Folklore, both oral and written, has served a social psychological function throughout much of man's history, and it clearly continues to predominate today with the number of urban myths still circulating through the public. Some folklorists have argued that technology tends to eliminate certain types of folklore, but computers and the Internet in general have also proved to be a fertile ground for the spread and development of folklore. Computer mediated channels, such as Web pages and electronic mail have aided in the rapid transmission of specific types of folklore, especially urban myths (also called urban legends or contemporary legends by some folklorists) and chain letters. In some cases, the computer and Internet itself have themselves provided the stuff of which folklore is made.
To begin our exploration of folklore on the Internet, we should first define the specific types of folklore with which we are dealing. Folklore in a broad, academic sense is a "traditional" shared story which possesses two qualities: it has been repeated by individuals and has undergone variations over time (Dundes, Pagter, 1987). Other characteristics such as the manner of transmission with some scholars leaning towards folklore as a primarily orally transmitted phenomenon (Dundes, Pagter, 1992) and the changing definition of who exactly the "folk" are, limit the likelihood of a universally accepted definition of folklore among academics. For our purposes, folklore will be defined as a shared story which has been repeated and has undergone variations through its existence. The "folk" who compose and share these stories will be defined in the same manner Dundes and Pagter identify "folk," that is, "any group whatsoever that shares at least one common factor" (1992).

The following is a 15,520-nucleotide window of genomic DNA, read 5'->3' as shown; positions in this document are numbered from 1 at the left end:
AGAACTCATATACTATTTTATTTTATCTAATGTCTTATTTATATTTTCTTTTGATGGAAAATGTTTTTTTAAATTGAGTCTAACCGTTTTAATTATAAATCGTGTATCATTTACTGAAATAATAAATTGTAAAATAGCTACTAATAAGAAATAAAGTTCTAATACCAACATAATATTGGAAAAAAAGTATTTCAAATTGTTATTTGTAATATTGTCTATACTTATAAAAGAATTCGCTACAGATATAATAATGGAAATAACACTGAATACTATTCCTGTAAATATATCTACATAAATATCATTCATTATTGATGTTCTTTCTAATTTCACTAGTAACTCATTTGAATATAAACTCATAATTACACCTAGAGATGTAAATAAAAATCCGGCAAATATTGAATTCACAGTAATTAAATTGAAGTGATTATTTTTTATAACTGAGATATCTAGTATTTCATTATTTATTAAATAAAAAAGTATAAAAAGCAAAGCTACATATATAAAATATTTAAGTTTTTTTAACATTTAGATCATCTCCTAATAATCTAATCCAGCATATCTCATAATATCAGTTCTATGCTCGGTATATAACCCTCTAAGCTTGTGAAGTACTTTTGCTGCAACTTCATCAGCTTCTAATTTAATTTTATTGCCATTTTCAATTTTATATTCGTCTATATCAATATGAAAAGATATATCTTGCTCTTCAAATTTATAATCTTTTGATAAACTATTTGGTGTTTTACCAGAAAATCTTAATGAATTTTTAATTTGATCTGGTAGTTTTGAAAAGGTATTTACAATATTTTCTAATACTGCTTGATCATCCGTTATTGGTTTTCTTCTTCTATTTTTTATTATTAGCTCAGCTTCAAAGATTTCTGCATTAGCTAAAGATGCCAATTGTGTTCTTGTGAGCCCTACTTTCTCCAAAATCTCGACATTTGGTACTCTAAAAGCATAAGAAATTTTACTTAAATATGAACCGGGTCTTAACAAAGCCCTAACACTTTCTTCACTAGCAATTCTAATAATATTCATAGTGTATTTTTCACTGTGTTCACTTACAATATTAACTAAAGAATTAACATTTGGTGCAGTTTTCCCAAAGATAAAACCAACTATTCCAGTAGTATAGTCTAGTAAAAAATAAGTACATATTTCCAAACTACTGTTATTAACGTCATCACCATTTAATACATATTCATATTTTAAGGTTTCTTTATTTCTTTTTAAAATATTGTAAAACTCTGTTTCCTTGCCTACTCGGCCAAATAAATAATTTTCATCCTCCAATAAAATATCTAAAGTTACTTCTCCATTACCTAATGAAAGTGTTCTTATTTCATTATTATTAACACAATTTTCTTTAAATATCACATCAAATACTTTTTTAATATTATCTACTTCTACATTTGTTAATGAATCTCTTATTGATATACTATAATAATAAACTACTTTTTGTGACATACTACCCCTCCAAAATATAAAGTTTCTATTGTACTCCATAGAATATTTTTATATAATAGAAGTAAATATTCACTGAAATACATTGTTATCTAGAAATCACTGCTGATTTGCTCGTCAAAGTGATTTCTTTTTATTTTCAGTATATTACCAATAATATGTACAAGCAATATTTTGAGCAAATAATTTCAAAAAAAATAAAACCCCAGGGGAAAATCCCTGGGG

There are three generally accepted ways to approach and analyze a piece of folklore among scholars and teachers, according to Danzer and Newman (1992). The first manner takes a literary perspective and deals mainly with the content and structure of the story. The second has an anthropological approach where the socioeconomic, historical, geographical and/or societal contexts in which the stories lay are taken into consideration. The third approach, the behavioral or group psychological approach, concentrates on the purpose of the source in creating or spreading folklore while looking at the group and individual's behavior in relation to that purpose (Danzer and Newman, 1992).